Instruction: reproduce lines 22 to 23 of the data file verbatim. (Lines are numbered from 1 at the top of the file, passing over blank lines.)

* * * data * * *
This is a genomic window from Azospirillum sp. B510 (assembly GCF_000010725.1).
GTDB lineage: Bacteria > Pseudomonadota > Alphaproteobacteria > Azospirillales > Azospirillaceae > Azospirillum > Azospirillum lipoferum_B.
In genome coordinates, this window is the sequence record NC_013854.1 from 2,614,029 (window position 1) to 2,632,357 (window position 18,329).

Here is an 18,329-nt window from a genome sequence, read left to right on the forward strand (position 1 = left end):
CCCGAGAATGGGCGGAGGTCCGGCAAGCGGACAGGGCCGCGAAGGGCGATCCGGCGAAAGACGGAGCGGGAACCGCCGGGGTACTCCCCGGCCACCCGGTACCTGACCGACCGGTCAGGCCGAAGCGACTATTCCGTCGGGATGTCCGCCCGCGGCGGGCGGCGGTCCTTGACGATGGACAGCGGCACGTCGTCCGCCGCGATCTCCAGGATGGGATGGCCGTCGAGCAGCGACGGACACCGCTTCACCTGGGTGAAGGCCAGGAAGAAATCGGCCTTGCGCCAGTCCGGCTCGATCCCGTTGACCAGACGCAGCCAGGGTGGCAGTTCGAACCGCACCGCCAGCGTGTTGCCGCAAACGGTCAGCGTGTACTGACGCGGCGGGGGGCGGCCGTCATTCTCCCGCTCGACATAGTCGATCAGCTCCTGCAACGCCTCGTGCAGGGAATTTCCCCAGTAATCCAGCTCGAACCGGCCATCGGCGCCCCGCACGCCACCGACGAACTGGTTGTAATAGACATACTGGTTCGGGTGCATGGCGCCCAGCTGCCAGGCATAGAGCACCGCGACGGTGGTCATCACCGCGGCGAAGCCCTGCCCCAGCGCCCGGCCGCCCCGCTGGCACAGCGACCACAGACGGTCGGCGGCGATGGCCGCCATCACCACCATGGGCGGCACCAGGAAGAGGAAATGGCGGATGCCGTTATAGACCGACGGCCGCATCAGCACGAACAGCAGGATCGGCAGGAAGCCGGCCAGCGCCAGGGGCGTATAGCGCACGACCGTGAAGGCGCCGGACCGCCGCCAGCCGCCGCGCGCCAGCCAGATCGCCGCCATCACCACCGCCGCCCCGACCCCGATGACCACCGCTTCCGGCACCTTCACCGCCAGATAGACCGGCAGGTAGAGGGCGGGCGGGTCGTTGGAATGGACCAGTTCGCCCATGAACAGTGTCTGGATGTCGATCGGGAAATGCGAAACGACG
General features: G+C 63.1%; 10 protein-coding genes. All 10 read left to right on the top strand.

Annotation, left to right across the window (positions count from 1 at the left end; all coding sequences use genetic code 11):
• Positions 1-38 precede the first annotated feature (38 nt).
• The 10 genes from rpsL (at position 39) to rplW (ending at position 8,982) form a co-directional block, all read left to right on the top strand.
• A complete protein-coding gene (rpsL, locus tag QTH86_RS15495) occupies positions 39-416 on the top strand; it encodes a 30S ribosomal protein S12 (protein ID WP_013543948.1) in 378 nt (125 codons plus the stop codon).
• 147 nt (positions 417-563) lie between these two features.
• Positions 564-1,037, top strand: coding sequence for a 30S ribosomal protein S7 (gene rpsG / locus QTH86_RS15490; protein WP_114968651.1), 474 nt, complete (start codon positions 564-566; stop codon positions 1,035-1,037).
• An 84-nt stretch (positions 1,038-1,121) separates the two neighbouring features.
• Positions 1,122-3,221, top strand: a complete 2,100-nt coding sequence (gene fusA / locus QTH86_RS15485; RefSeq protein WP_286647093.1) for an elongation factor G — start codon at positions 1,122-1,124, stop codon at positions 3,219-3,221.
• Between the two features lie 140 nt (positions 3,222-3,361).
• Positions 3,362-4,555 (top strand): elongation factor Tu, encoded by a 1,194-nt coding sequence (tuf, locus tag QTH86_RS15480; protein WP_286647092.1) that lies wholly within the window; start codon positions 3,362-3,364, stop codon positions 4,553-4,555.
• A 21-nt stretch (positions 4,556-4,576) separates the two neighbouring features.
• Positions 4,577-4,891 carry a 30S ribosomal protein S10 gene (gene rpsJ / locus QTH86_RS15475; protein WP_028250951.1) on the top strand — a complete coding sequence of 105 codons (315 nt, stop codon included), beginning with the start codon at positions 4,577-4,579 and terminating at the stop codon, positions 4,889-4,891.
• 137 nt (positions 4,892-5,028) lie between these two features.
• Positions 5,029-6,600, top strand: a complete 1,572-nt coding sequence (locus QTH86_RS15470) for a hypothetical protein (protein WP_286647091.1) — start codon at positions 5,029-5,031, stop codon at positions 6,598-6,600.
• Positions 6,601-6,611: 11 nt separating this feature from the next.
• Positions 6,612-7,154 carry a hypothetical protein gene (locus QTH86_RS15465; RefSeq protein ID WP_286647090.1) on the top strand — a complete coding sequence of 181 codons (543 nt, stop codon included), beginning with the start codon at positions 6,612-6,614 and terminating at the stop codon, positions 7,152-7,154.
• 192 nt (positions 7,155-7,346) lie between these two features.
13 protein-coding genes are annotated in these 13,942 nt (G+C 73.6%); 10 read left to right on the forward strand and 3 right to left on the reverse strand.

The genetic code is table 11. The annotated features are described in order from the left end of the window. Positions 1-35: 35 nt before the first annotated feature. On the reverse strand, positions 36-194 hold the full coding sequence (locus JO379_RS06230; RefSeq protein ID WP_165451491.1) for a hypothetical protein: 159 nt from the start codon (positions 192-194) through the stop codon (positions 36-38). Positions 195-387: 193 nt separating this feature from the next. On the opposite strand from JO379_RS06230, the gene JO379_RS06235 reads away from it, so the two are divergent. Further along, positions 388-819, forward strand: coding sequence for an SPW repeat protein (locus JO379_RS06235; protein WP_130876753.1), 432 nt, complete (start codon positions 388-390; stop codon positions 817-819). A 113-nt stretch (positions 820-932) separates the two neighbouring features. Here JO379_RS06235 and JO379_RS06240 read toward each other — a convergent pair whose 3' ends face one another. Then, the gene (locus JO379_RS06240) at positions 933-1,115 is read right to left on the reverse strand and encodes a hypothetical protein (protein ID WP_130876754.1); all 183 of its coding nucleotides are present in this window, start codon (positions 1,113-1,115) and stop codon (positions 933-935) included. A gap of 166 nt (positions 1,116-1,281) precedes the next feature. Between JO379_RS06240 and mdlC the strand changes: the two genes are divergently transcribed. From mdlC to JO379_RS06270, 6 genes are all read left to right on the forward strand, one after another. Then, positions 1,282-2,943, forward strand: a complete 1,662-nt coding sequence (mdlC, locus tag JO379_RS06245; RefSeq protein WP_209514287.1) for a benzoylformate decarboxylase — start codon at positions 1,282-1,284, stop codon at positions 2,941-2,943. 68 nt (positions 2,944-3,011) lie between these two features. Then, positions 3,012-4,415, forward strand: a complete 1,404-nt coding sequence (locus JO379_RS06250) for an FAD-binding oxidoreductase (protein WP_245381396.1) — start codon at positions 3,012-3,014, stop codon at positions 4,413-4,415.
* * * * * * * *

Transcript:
• Positions 6,612-7,154 carry a hypothetical protein gene (locus QTH86_RS15465; RefSeq protein ID WP_286647090.1) on the top strand — a complete coding sequence of 181 codons (543 nt, stop codon included), beginning with the start codon at positions 6,612-6,614 and terminating at the stop codon, positions 7,152-7,154.
• 192 nt (positions 7,155-7,346) lie between these two features.